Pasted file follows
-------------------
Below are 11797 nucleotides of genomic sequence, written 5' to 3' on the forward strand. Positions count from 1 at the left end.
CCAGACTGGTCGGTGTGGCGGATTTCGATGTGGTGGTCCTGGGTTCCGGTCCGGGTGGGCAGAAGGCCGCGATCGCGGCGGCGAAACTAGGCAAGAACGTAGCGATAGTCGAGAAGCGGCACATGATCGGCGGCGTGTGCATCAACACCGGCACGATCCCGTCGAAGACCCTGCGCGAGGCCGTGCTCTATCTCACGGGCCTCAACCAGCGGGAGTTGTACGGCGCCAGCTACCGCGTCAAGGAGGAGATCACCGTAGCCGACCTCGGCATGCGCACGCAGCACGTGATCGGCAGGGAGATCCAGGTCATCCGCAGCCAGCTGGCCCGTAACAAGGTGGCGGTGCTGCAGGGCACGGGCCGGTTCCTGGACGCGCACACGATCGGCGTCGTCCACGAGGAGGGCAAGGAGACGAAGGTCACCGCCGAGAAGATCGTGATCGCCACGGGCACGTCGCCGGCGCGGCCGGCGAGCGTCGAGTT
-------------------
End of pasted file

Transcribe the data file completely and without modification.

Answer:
Below are 11797 nucleotides of genomic sequence, written 5' to 3' on the forward strand. Positions count from 1 at the left end.
CCAGACTGGTCGGTGTGGCGGATTTCGATGTGGTGGTCCTGGGTTCCGGTCCGGGTGGGCAGAAGGCCGCGATCGCGGCGGCGAAACTAGGCAAGAACGTAGCGATAGTCGAGAAGCGGCACATGATCGGCGGCGTGTGCATCAACACCGGCACGATCCCGTCGAAGACCCTGCGCGAGGCCGTGCTCTATCTCACGGGCCTCAACCAGCGGGAGTTGTACGGCGCCAGCTACCGCGTCAAGGAGGAGATCACCGTAGCCGACCTCGGCATGCGCACGCAGCACGTGATCGGCAGGGAGATCCAGGTCATCCGCAGCCAGCTGGCCCGTAACAAGGTGGCGGTGCTGCAGGGCACGGGCCGGTTCCTGGACGCGCACACGATCGGCGTCGTCCACGAGGAGGGCAAGGAGACGAAGGTCACCGCCGAGAAGATCGTGATCGCCACGGGCACGTCGCCGGCGCGGCCGGCGAGCGTCGAGTT